Lifting and sitting mechanics. Asking your body to lift or carry more than you’re used to, or to sit in one position for too long are common causes of muscle strain, says Dr. Walter. Avoid lifting when you are tired, and don’t lift much more than what you practice lifting regularly. Bring the object as close to your body as possible and exhale as you lift, using a wide stance for stability. 

When sitting, try to keep your sit bones (the bottom of your pelvis) higher than your knees. Use pillows or rolled-up towels for support if needed. Your computer screen should be at eye level and you want your feet flat on the floor with elbows bent and supported at 90 degrees. Feel free to adjust how you sit, and take regular posture breaks to stretch every 30 minutes. 

Counseling. In a study of adults who participated in an eight-session telehealth counseling program that emphasized that pain is a non-dangerous brain activity rather than physical tissue injury, 66% reported being pain-free or nearly pain free after one month. This suggests that helping patients understand and conceptualize their pain could bring significant relief. Psychological counseling can also help people learn coping skills (such as cognitive behavioral therapy) to combat the depression, anxiety, and emotional distress that develops when chronic pain limits your life and continues without relief. 

Exercises to Help Relieve Hip and Lower Back Pain

While all of the above steps can help low back and hip pain, one of the most effective is regular exercise therapy. Hinge Health recommends these moves to reduce and prevent back and hip pain as part of a holistic health routine. These moves are safe to do daily. Start slowly, aiming to do them once or twice a week and build from there. If you’re wondering if these moves are right for you, check with your healthcare provider.

Abdominal Bracing with Bent Knee Fallout

This strengthens the core muscles, which support the back and hips’ mission of being a stable anchor as you move your leg. It also improves the mobility of the pelvis.

Abdominal Bracing with Bent Knee Fallout

This strengthens the core muscles, which support the back and hips’ mission of being a stable anchor as you move your leg. It also improves the mobility of the pelvis.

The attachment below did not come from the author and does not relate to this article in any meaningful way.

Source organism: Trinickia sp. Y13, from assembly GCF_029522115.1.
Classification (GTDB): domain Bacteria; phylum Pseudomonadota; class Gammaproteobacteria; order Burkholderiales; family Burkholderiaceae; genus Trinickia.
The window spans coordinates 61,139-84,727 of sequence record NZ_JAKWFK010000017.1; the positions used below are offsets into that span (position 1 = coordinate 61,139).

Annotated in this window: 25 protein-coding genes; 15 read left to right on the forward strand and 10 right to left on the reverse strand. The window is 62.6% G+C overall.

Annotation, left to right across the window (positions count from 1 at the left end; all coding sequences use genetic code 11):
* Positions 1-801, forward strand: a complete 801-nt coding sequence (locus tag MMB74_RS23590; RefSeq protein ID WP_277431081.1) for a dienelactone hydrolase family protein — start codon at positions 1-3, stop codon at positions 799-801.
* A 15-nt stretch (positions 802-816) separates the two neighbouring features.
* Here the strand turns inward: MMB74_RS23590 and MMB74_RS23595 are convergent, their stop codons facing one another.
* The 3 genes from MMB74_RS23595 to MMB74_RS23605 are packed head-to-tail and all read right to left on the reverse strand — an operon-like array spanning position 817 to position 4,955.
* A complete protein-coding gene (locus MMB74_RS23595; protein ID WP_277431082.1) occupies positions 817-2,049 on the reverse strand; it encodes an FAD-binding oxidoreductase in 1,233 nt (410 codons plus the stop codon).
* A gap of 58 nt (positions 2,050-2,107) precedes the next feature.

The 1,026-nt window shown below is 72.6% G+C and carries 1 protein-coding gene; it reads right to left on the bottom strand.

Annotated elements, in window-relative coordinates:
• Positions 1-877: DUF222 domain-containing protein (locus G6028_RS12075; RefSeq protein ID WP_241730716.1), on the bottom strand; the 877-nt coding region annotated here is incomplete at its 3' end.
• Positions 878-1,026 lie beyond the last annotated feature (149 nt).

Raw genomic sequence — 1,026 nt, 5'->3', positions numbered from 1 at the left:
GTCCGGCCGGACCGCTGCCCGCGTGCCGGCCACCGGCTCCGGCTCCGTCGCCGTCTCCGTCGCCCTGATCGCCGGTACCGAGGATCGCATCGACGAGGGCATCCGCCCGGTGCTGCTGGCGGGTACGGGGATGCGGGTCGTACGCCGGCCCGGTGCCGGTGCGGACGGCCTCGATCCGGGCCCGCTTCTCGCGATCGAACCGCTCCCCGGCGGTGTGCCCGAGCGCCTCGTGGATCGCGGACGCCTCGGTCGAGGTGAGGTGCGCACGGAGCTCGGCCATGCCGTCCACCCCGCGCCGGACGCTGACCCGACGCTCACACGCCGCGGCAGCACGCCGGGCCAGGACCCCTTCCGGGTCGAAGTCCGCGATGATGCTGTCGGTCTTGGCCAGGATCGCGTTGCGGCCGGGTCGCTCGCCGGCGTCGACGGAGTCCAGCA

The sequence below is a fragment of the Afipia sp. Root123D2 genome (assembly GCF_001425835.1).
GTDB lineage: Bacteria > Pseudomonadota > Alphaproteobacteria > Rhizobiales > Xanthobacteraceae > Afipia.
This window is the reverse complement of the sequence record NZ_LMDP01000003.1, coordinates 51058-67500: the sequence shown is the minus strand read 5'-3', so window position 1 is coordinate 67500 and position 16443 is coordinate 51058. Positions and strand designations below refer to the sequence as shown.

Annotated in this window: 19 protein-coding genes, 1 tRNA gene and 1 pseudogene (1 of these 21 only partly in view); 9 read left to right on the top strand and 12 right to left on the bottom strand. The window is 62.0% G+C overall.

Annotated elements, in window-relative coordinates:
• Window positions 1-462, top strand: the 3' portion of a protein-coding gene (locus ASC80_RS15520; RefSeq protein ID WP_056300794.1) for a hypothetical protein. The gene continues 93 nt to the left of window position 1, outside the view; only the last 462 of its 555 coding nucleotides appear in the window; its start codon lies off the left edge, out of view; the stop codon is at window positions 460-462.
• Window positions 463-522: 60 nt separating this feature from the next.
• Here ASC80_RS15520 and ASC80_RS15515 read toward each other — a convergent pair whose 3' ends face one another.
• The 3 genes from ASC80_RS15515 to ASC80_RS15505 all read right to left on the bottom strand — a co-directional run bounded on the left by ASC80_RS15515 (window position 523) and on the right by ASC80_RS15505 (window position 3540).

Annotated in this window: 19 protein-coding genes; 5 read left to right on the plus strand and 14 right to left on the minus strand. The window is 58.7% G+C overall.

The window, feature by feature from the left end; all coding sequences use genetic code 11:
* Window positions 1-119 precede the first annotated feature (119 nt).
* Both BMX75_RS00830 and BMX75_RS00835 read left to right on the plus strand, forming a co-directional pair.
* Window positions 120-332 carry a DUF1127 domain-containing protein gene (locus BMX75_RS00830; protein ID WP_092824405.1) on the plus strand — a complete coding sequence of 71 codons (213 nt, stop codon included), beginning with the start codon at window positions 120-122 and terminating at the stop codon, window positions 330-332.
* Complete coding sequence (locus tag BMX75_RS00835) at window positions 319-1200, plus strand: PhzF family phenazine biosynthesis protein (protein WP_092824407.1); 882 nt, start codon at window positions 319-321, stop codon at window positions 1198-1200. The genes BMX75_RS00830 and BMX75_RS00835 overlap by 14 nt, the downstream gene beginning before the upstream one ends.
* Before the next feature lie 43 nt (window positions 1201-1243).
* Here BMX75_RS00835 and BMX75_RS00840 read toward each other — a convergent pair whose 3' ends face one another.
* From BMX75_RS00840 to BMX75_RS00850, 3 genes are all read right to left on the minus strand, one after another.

Abdominal Bracing with Bent Knee Fallout

This strengthens the core muscles, which support the back and hips’ mission of being a stable anchor as you move your leg. It also improves the mobility of the pelvis.

Abdominal Bracing with Bent Knee Fallout

This strengthens the core muscles, which support the back and hips’ mission of being a stable anchor as you move your leg. It also improves the mobility of the pelvis.

Glute Stretch

This move increases mobility around the sciatic nerve, which reduces compression.

Glute Stretch

This move increases mobility around the sciatic nerve, which reduces compression.

Glute Stretch

This move increases mobility around the sciatic nerve, which reduces compression.

Glute Stretch

This move increases mobility around the sciatic nerve, which reduces compression.

Child’s Pose

This move also decompresses the spine and opens the hips, stretching the muscles on the inside and back of the hips.

Child’s Pose

This move also decompresses the spine and opens the hips, stretching the muscles on the inside and back of the hips.

Child’s Pose

This move also decompresses the spine and opens the hips, stretching the muscles on the inside and back of the hips.

Child’s Pose

This move also decompresses the spine and opens the hips, stretching the muscles on the inside and back of the hips.

Knee Rocking

This rhythmic rocking of the back and hips can help improve inflammation.

Knee Rocking

This rhythmic rocking of the back and hips can help improve inflammation.

Knee Rocking

This rhythmic rocking of the back and hips can help improve inflammation.

Knee Rocking

This rhythmic rocking of the back and hips can help improve inflammation.

PT Tip: Use a Stool During Standing Chores

When you’re standing at a counter for a long time, such as while cooking or cleaning, put one foot up on a stool, as if you are about to step up. “This puts the back in a more neutral position and rotates the pelvis,” says Dr. Walter. “This increases comfort and allows you to tolerate standing longer.” If you don’t have a stool, open a low cabinet and put your foot on the floor of the cabinet.

Learn More About Hinge Health for Back and Hip Relief

Our digital programs for back and joint pain are offered for free through benefit providers. Click here to see if you’re eligible.

This article and its contents are provided for educational and informational purposes only and do not constitute medical advice or professional services specific to you or your medical condition.